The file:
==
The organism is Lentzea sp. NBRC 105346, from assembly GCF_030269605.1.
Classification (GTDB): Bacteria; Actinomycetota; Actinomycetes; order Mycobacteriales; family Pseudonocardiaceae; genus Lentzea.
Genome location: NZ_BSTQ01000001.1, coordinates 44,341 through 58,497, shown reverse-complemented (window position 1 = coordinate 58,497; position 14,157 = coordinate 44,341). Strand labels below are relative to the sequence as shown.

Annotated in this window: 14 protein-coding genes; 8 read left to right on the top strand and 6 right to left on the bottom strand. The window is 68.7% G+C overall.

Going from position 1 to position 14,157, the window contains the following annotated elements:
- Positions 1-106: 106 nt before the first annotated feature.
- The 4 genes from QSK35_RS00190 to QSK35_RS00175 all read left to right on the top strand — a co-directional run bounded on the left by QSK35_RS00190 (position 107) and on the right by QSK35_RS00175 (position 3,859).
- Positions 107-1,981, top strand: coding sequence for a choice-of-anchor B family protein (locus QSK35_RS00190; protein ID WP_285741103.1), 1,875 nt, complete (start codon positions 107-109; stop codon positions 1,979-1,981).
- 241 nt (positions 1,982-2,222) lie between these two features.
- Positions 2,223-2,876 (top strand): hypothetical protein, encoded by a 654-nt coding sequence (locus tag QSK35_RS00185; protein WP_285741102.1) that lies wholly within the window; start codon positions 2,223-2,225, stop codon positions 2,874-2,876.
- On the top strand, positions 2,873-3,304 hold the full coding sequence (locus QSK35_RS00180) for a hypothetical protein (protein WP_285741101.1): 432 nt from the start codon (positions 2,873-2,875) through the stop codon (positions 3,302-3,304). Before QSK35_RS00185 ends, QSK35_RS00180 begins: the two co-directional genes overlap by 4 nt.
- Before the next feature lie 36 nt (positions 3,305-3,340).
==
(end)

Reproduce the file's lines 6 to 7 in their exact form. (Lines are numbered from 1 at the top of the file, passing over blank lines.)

- Positions 1-106: 106 nt before the first annotated feature.
- The 4 genes from QSK35_RS00190 to QSK35_RS00175 all read left to right on the top strand — a co-directional run bounded on the left by QSK35_RS00190 (position 107) and on the right by QSK35_RS00175 (position 3,859).